Ms. Brennan said Oakton and ETHS were working to put that kind of data together, but that placement standards have been expanded to better gauge students’ abilities. Dale Leibforth, ETHS math department chairman, added that new remedial math courses at ETHS have also contributed to better math efficiency.

“Remediation in college at some point begins to affect your eligibility for financial aid, and a lot of those students have to step out because they can no longer finance college. So what we’re doing in the partnership is identifying these deficits early on. It has far-reaching benefits,” said Board Member Jude Laude.

Dual-Credit Program: A program that has been at ETHS has almost doubled in size among Oakton partners over the last four years. The Dual Credit Program allows students to take college courses at Oakton while attending ETHS.

“Oakton has committed to increasing the size of our dual-enrollment program. There’s a lot of research that makes us believe that getting dual enrollment exposure while you’re in high school – particularly for underrepresented populations and first-generation students – gives them a picture of college that they’ve not had before and [increases the chances they will] potentially attend college. 

“It isn’t completely self-serving, and there isn’t any indication that they will choose Oakton if they do this dual-credit program, but there is an indication that they will go to college.”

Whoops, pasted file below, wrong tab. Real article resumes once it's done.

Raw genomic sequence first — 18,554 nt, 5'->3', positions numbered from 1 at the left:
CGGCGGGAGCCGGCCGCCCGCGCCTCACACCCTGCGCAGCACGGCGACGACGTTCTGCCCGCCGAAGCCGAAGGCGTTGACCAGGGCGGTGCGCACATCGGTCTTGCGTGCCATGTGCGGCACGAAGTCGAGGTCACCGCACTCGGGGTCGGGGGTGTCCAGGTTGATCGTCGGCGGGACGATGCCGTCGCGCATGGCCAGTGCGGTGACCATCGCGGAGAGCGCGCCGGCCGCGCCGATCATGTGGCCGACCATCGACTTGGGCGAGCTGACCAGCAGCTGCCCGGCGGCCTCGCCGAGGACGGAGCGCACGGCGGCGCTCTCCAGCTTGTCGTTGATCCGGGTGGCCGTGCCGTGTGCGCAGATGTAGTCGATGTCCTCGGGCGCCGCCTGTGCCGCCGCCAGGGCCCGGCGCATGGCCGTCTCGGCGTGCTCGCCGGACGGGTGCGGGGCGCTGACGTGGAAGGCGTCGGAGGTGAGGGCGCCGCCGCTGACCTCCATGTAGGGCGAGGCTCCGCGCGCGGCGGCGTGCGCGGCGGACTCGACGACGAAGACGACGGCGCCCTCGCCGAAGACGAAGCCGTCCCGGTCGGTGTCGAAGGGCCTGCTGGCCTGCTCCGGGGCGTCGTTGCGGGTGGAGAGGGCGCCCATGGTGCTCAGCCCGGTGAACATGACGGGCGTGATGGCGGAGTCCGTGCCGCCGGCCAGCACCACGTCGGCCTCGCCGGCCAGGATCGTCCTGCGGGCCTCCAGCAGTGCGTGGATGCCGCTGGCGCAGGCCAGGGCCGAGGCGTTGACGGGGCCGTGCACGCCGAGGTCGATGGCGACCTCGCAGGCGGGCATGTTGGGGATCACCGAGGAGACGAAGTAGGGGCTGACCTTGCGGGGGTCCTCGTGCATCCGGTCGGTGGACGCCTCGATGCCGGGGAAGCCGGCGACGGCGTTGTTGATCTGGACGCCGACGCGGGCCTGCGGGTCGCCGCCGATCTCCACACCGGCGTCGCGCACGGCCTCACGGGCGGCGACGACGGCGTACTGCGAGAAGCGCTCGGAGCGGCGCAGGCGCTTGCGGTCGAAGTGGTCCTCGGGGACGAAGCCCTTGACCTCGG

ETHS now offers 11 dual-credit courses, six of which are math: Beginning Photography, Basic AutoCAD, Introduction to Public Safety Careers – Fire Police and EMS II, General Education Mathematics, Introduction to Visual Communications, College Algebra, Calculus III, Linear Algebra, Elementary Algebra, and Intermediate Algebra)

ETHS and Oakton are in conversations about future collaborations, specifically the development of Transitional Math, and expanded curriculum in business, early childhood education, fire science/EMT and health sciences, and possibly the development of a barber school. Dual enrollment courses could also someday be taught online or at ETHS by Oakton professors. Development of coursework that leads to industry recognized credentials could expand. 

 Oakton partners with four-year institutions that also help students. Through agreements with other college institutions, students at Oakton can create direct paths to four-year institutions. In a guaranteed admission program, universities advise students on coursework needed to transfer, provide orientations and invitations to campus events so students will seamlessly move into their college. Some, such as DePaul, give extra money to students who join the partnership. 

Increased Commitment

Ms. Brennan talked about ways Oakton has upped its commitment to expanding opportunities at ETHS. In November 2018, an Oakton representative began meeting with ETHS students every other Monday to help advise them about college and about Oakton. Outlook magazine was mailed to all School District 202 residents, highlighting Oakton’s Dual-Credit program. In February, Oakton will be hosting high school programming competition to help expose students to the community college. 

“We want to make sure that if students should be at Oakton that we’re doing what we can to bring them here and to talk to them about the opportunities that they have at Oakton and beyond,” said Ms. Brennan.